This information comes directly from an Eritrean refugee, who is trapped in Libya. He feels abandoned by UNHCR, threatened by Islamic extremists, with many inmates suffering from diseases, including tuberculosis. The detainees fear they will be sold as slaves by the detention centre guards.
The identity of the refugee has been withheld, to prevent further danger to him.
– For six months, the refugee was stuck in prison in Eritrea, as a national service conscript. The refugee left Eritrea in 2010. From 2010-2016, he stayed in Sudan.
– After Sudan, he went from Egypt to Libya
– The refugee paid a total of 12000 dollars in ransoms and smuggling sums. 3500 of this was paid to ISIS in Libya. Eritreans are working with the Libyan and Sudanese smugglers and traffickers, he says.
– The refugee was registered in the Gharyan detention centre in Libya in October 2017, together with 165 other Eritreans. He was moved to Tariq al Matar detention centre in May 2018.
– In Tariq al Matar, the police guards shot at the refugees, resulting in injuries to 2 Eritrean refugees.
– Fighting between two militias led to further injury of four Eritrean people by stray bullets. The injured were taken away and the others never heard what became of them.
– As the fighting got heavier at the Gharyan detention centre on 15 May 2018, with the use of tanks and mortars, the refugees managed to escape. The people who fled included mainly Eritreans, Somalis and Ethiopians – women, children and injured among them. The refugee knows of five people that died in the fighting, and 15 that were injured. Finally, they were gathered and evacuated to Zintan detention centre, away from Tripoli.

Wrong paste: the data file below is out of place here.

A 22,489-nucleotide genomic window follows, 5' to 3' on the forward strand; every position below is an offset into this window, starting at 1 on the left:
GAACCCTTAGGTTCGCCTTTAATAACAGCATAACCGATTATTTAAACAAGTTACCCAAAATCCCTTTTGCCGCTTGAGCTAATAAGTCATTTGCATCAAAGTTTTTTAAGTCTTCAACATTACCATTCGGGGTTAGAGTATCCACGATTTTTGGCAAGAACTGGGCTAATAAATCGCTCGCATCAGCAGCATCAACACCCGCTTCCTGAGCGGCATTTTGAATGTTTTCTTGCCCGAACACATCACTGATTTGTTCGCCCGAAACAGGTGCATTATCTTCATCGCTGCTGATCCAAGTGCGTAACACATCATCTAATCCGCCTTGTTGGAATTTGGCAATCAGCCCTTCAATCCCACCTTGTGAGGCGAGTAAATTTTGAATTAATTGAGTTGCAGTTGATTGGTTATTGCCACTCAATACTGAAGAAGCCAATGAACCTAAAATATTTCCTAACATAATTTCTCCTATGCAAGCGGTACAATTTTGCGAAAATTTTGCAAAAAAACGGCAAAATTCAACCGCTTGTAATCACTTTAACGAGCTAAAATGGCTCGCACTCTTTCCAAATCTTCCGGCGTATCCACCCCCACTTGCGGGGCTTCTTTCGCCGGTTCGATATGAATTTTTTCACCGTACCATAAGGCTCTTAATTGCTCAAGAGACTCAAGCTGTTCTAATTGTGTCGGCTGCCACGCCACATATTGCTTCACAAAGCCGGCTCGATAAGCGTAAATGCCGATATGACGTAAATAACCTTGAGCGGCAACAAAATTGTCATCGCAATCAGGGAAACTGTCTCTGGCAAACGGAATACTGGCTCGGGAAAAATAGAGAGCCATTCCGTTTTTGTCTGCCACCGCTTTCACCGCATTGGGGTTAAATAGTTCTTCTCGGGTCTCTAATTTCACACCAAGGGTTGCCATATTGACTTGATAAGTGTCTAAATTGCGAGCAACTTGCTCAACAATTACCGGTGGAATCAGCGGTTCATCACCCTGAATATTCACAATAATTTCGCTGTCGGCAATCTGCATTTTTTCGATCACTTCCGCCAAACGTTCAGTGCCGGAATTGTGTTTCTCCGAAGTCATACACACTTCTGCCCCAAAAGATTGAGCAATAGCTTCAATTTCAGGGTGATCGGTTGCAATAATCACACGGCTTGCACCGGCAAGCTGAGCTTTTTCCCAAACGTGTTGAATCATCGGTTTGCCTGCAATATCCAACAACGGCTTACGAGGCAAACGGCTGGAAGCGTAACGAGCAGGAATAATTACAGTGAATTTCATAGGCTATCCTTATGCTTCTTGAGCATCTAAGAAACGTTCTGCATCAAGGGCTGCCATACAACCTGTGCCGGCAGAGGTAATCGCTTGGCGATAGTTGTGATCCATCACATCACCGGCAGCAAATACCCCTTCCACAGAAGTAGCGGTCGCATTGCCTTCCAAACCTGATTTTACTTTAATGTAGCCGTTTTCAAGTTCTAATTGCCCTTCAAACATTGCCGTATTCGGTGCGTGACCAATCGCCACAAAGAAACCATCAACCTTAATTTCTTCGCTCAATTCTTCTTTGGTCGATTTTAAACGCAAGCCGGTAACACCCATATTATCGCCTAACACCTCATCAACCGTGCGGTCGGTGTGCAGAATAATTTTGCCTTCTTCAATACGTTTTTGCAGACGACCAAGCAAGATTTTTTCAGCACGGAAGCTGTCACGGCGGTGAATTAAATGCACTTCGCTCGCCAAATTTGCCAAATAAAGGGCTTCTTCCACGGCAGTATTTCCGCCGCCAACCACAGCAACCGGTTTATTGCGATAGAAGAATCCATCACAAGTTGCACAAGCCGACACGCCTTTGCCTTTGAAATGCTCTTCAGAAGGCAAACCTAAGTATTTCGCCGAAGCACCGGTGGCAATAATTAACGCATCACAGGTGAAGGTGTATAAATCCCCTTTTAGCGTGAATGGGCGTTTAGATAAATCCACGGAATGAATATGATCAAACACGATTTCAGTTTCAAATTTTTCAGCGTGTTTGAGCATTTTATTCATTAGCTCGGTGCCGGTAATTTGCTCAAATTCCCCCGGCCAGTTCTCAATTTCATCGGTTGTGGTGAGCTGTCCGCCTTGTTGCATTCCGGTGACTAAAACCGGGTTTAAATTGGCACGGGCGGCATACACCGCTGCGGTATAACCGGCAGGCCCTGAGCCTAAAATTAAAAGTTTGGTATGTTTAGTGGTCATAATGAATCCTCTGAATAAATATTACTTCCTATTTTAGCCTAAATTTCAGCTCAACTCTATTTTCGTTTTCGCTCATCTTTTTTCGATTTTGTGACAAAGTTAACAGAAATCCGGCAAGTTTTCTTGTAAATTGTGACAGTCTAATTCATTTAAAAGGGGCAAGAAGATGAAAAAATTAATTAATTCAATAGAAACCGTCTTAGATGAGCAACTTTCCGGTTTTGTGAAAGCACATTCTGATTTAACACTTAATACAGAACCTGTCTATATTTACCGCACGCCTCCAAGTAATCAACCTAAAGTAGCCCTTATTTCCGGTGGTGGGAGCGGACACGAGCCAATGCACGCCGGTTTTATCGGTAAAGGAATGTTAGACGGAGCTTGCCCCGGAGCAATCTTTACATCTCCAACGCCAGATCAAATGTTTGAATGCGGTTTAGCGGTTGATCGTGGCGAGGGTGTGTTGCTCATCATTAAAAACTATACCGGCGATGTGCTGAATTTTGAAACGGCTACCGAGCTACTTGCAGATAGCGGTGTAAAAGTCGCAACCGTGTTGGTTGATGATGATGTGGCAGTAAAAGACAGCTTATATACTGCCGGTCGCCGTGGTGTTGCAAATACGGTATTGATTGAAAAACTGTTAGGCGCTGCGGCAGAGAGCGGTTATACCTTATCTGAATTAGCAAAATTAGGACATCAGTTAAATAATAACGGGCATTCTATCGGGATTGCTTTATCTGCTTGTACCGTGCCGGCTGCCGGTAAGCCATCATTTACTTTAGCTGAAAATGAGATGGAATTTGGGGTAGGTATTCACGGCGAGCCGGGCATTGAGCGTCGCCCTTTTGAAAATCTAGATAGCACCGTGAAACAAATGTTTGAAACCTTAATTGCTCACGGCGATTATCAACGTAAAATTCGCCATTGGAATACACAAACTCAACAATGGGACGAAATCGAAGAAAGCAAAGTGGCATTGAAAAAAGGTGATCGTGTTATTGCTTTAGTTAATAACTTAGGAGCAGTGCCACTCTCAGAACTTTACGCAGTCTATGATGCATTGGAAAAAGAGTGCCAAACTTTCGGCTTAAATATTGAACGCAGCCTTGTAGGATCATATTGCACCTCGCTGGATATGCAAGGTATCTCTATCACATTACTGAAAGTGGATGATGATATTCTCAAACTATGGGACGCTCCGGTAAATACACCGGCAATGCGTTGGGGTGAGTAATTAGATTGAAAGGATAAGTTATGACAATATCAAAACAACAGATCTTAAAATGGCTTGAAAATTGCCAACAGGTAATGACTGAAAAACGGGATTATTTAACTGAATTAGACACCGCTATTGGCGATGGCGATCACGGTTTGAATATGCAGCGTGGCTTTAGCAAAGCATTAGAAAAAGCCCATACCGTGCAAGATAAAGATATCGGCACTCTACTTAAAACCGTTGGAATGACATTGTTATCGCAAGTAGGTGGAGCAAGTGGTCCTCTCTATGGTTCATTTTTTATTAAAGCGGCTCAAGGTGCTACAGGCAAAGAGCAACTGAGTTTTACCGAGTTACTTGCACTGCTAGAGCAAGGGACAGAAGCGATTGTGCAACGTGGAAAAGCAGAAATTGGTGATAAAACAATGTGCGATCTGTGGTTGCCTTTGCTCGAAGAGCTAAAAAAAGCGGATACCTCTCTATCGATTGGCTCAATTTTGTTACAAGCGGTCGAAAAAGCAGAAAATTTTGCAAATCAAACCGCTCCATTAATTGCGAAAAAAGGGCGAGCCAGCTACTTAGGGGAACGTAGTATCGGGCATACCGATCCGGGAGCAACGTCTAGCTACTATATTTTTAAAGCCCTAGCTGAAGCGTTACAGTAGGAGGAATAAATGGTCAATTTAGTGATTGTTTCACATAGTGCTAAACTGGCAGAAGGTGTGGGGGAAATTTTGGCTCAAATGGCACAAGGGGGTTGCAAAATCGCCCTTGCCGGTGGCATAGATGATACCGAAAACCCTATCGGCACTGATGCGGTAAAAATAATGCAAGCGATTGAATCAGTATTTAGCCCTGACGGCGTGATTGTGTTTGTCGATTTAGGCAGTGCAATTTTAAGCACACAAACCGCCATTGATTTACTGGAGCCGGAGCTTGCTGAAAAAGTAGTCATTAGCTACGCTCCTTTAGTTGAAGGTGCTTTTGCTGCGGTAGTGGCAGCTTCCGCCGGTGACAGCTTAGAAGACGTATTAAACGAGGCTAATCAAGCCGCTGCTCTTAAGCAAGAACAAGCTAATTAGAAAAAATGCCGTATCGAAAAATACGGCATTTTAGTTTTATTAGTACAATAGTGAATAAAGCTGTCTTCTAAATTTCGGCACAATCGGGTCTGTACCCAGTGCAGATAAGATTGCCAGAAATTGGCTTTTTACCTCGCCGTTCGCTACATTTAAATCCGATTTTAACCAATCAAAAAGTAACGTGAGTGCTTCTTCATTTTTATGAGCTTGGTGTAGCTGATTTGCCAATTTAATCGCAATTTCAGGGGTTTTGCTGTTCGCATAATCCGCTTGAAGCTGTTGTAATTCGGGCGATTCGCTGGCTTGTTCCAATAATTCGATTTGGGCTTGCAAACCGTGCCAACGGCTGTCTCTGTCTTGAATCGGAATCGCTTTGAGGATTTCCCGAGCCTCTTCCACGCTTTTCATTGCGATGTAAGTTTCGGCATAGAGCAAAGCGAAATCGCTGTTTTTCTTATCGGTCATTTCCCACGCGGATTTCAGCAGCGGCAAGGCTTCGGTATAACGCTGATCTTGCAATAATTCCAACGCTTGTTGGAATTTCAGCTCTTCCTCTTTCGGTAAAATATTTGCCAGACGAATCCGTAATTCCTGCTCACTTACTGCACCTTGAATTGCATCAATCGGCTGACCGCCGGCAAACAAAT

– The situation in Zintan was equally bad – the refugees invited the UNHCR to have a look inside, but they only agreed to meet the English translators outside the centre. The women and men sleep about 200 metres apart in Zintan.
– ISIS is in close proximity of the centre. The refugees are scared and many are suffering from Tuberculosis.
– The refugee has communicated sensitive information during his stay in Libya and he is afraid that there will be consequences if anyone finds out – he is afraid that he might be killed. Meanwhile, some people are called by the UNHCR for interviews to assess relocation, but only very few.
– Disease is rampant in the detention centres. The refugee reports that many people have died. In half a year, seventeen have passed away from Tuberculosis. They receive no medical care, and if doctors come, they have no experience to deal with the illness. Some of the sick are evacuated to other detention centres.
– Another person committed suicide.
– Another fear that they have is being sold to traffickers by the staff of the detention centres.
– Meanwhile, the refugees are being pressured by the IOM to ‘return to their home country’ as they have been warned that there might be war in Libya.